Canic’s Research Merges Applied Mathematics with Biomedical Applications
Suncica Canic, Hugh Roy and Lillie Cranz Cullen Distinguished Professor of Mathematics, has a long track record of high-impact research. As an applied mathematician with expertise in partial differential equations and computational fluid dynamics, her work has led to breakthroughs in both mathematical theory and biomedical applications.
These achievements were recognized with the University of Houston’s highest faculty honor, the Esther Farfel Award. The Farfel Award, established in 1979, is awarded to faculty who demonstrate excellence in teaching, research and service.
As one recommender noted, Canic’s “outstanding research, excellence in teaching and mentoring, and high level of her service positions her as a singularly excellent candidate.”
Improving Procedures through Math
Canic started her career in basic problems in mathematics, namely hyperbolic conservation laws. After arriving at UH, with its proximity to the Texas Medical Center, she attended a party, where she met several cardiologists.
After talking to them about their work, “I realized their procedures could be improved by using math that I was familiar with,” Canic said. One collaboration led to another, where her skills proved critical for solving a long-standing issue within cardiovascular medicine, which was the durability of cardiovascular stents.
Modeling Fluid Flow and Heart Anatomy
In medicine, a stent is a tube inserted into a vessel to keep the passageway open, in order to strengthen distended or weakened walls. Canic, along with her collaborators, investigated stents used to replace the trans-aortic valve found in the heart.
“If this valve becomes calcified, or can’t close properly for some reason, there is backflow of blood within the heart,” Canic said. “Long-term, this can lead to heart failure and death.”
Canic, along with her collaborators, was able to model the stresses imposed on these stents by blood flow, as well as the interaction between blood flow and cardiovascular tissue. Based on their calculations, they designed a better stent that accounted for the physical constraints imposed by the heart’s anatomy, as well as the stresses imposed by blood flow.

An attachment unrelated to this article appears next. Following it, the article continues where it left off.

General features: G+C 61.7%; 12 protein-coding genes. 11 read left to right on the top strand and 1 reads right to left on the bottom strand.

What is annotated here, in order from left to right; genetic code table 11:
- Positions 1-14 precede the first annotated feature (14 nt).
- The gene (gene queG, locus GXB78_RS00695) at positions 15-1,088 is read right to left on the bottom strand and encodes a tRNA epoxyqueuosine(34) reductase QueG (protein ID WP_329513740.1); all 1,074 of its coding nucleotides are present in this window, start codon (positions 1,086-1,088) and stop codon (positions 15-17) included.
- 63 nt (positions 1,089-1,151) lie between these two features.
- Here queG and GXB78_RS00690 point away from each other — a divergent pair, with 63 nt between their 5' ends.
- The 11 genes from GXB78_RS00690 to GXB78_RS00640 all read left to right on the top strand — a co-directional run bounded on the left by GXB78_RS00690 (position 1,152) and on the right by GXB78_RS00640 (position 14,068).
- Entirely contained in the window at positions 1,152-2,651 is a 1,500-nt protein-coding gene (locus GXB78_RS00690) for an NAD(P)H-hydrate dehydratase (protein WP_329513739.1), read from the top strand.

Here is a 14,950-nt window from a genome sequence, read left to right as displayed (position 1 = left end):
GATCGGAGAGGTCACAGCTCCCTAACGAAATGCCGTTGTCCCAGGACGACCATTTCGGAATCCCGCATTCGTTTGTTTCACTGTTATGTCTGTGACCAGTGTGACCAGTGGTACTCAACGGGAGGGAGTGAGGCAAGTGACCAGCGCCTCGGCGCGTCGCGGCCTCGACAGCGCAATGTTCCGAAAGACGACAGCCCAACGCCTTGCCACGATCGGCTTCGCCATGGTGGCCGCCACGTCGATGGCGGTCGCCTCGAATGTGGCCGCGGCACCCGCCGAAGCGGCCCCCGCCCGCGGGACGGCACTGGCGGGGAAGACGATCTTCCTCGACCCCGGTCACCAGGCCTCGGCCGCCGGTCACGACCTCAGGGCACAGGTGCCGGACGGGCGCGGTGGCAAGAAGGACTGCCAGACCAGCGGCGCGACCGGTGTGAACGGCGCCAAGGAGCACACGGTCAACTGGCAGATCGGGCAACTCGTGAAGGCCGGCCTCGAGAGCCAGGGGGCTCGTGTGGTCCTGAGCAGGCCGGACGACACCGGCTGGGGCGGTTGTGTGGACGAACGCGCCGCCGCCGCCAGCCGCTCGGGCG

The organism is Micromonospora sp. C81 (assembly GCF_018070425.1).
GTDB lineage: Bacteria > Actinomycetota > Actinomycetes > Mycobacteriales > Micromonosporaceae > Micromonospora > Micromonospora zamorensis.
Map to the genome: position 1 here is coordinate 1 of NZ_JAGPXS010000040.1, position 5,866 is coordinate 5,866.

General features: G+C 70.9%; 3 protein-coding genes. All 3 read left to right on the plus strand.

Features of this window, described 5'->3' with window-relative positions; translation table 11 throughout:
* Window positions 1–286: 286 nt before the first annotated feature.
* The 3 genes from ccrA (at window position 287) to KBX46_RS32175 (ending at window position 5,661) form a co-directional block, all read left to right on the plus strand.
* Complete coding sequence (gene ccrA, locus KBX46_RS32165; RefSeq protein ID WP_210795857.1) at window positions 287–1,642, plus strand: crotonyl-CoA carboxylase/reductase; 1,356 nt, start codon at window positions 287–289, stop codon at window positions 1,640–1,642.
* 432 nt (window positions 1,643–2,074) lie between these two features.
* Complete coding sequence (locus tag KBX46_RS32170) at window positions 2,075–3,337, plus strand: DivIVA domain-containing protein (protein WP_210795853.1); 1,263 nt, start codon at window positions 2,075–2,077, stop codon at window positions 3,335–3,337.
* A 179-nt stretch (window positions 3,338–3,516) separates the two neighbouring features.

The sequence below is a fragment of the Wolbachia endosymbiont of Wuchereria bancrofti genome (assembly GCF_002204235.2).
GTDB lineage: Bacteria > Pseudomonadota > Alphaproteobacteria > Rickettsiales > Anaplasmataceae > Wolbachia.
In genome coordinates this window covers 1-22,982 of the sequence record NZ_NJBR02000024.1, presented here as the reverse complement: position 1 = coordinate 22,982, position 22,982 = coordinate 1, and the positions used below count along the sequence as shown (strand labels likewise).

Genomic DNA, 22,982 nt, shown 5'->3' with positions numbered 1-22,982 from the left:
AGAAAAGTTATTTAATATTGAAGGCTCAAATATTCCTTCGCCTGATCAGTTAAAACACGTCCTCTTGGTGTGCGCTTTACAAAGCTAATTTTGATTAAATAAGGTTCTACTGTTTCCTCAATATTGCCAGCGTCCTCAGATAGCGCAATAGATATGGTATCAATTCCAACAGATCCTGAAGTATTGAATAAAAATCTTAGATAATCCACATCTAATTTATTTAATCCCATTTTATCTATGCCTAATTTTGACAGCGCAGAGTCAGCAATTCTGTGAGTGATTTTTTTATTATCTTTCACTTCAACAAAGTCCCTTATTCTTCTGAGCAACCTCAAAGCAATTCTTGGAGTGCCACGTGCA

Developing New Math Theories to Solve Practical Applications
“Developing these applications also required the development of new mathematical theories,” said Canic. She credits her Ph.D. co-advisor, National Academy of Science member and National Medal of Science recipient James Glimm, for teaching her that her skills as a mathematician could be used to solve real-life problems.
In addition to the practical applications, this research also developed new mathematical theories for understanding blood flow and the interactions between structure and fluid dynamics.
As one recommender noted, “She is one of those rare mathematicians who have produced mathematical results that have been used in the production of medical devices.”
Community Service: Congressional Briefing on Impact of Math Research
In addition to her research, Canic is a leader within the science community. On several occasions, she was invited by the American Mathematical Society to provide congressional briefings on the impact of mathematical research. She has also served on study sections for the National Institutes of Health, lectured at international conferences, and served on numerous committees. In 2014, she was elected as a Fellow of the Society for Industrial and Applied Mathematics, for “contributions to the modeling and analysis of partial differential equations motivated by applications in the life sciences.”
As one recommender wrote, she has a “record of sustained and generous service to the computation biology / biomathematics research community,” while another recommender observed that “people are only asked to serve on such committees because they are viewed as leaders in their field.”
“I am very honored to receive this award,” Canic said. “Within the math department, we have a very strong research group in computational fluid dynamics. This award recognizes that.”
- Rachel Fairbank, College of Natural Sciences and Mathematics